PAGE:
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I have a website that looks horrible on the iPhone but fine in regular browsers. I want to be able to only load css for the iPhone and only load the other stylesheet for regular browsers. I would rather not use PHP but it is an available option, I'd like to use the standard way to call css:

<link rel="stylesheet" href="index.css"/>
share|improve this question
define 'regular browser' – DA. Sep 30 '11 at 2:55
Safari, firefox, chrome, camino, opera.... – Charlie Sep 30 '11 at 10:36
I'm being a little pendantic, but keep in mind that all those 'regular' browsers also run on handheld devices. I think what you really are asking is how to deliver custom CSS to a particular device based on its screen size (ie, mobile) regardless of the browser it uses. – DA. Sep 30 '11 at 14:57
up vote 3 down vote accepted

This can be done with CSS media queries. This will serve a mobile stylesheet to devices with a screen no wider than 768 pixels, and a desktop screenshot to the others.

<link rel="stylesheet" type="text/css" media="screen and (max-device-width: 768px)" href="mobile.css" />
<link rel="stylesheet" type="text/css" media="screen and (min-device-width: 768px)" href="desktop.css" />
share|improve this answer
I like this solution. I also wonder how Safari would handle this on an iPhone 4 when switching between landscape mode (960px wide) and portrait mode (640px wide). – Miles Erickson Sep 30 '11 at 2:56
Turns out orientation can be specified as well:… – Miles Erickson Sep 30 '11 at 2:59
What I'm looking for, I just changed the max-device-width to (max-device-width: 480px) so that it included landscape, portrait, and excluded the iPad and regular browsers. – Charlie Sep 30 '11 at 10:46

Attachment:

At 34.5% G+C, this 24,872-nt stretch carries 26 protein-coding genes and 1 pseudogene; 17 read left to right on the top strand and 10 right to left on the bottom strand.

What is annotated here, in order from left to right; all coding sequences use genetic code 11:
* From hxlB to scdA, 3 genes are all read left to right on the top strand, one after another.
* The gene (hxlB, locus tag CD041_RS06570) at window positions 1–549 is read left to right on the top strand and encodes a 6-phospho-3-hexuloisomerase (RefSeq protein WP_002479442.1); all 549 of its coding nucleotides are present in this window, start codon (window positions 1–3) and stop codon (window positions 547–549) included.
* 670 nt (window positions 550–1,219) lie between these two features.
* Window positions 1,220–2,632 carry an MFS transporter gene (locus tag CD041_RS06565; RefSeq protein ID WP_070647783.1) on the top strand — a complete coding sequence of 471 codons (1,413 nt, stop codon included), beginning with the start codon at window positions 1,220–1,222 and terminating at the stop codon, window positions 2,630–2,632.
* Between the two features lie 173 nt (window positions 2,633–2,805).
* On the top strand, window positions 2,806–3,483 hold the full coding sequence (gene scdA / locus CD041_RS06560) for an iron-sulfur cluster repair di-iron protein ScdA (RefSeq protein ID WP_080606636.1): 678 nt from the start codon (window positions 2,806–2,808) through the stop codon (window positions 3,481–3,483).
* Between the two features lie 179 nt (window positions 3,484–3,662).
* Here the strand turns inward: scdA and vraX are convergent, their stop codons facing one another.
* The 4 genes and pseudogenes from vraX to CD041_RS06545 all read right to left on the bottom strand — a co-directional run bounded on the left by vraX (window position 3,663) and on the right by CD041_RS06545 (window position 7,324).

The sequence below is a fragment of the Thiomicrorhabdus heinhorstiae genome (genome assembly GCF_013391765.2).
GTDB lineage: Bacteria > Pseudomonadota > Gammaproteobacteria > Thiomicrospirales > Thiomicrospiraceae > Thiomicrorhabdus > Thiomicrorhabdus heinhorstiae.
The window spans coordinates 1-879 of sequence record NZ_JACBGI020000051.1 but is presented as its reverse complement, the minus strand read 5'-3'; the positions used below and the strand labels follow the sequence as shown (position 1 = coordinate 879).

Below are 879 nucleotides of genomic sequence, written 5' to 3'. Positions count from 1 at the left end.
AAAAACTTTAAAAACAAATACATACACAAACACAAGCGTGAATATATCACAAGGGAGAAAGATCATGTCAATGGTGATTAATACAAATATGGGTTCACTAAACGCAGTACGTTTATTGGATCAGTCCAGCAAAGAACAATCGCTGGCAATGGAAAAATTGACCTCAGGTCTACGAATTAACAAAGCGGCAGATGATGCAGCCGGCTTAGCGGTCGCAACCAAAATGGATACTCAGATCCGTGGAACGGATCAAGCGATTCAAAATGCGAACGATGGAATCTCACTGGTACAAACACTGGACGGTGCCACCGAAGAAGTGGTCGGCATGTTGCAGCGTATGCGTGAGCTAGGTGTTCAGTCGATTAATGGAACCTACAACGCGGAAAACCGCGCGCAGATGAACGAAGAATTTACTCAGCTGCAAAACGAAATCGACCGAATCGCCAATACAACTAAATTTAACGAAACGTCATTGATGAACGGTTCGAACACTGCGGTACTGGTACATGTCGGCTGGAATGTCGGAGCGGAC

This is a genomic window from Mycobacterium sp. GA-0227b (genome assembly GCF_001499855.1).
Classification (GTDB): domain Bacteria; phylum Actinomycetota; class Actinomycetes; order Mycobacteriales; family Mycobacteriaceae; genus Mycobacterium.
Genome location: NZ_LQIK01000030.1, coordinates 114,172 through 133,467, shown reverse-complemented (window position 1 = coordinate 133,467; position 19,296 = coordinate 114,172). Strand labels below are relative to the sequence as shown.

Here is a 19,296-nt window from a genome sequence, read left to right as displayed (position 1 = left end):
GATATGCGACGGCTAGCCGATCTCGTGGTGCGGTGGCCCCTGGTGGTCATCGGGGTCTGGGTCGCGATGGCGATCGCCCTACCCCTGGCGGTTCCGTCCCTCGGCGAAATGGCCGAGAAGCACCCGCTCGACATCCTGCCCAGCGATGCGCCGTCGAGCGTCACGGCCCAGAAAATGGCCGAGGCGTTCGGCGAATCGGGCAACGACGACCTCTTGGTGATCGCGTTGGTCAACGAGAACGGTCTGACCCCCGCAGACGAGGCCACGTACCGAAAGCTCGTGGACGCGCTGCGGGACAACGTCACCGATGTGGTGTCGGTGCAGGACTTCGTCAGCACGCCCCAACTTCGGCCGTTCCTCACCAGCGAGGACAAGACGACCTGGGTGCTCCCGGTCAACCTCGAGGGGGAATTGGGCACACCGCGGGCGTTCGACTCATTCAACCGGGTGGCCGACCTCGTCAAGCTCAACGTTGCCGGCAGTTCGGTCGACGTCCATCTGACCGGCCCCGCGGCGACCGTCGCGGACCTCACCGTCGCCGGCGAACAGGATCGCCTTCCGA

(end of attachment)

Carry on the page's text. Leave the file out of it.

Use the user agent.

Take the string from $_SERVER['HTTP_USER_AGENT'] and see if it includes the string iPhone. If it does, include the custom css, and otherwise include your regular one.

Of course, you can take a look at the actual browser the iPhone is using, or decide to use your custom css for, say, all mobile devices (that you will have to enumerate).

If you want the real solution, though, you'll have to learn about DDR (Device Description Repositories). More trouble than it's worth for me, but if your project is big enough and must be maintained long enough, why not.

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What you're looking for is CSS media queries. The let you specify which css rules to use based on different browser resolutions / screen dpi. You can read more about them at

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If php is an option one thing you can do is install user agent processing tool to find from which device the request has come and you can tailor your website accordingly.

WURLF works well for me. There is open source MYSQL-PHP library for that:


If you don't want that and looking for a single solution you can use something like this in your css:

// target small screens (mobile devices or small desktop windows)
@media only screen and (max-width: 480px) {
  /* CSS goes here */

/* high resolution screens */
@media (-webkit-min-device-pixel-ratio: 2),
             (min--moz-device-pixel-ratio: 2),
             (min-resolution: 300dpi) {
  header { background-image: url(header-highres.png); }

/* low resolution screens */
@media (-webkit-max-device-pixel-ratio: 1.5),
             (max--moz-device-pixel-ratio: 1.5),
             (max-resolution: 299dpi) {
  header { background-image: url(header-lowres.png); }

You can read more about this at this good blog post:

share|improve this answer
User agent parsing will always be problematic. – ceejayoz Sep 30 '11 at 3:13
Not really..Everyone is doing that.. – shashuec Sep 30 '11 at 3:16
Not "everyone", and "lots of people are doing that" is a pretty dumb argument. Plenty of people do heroin, too. The simple fact of the matter is that user agent parsing requires you to stay on top of frequent updates - there are new phones being released every day - or risk shitty experiences for some phone owners. – ceejayoz Sep 30 '11 at 13:53

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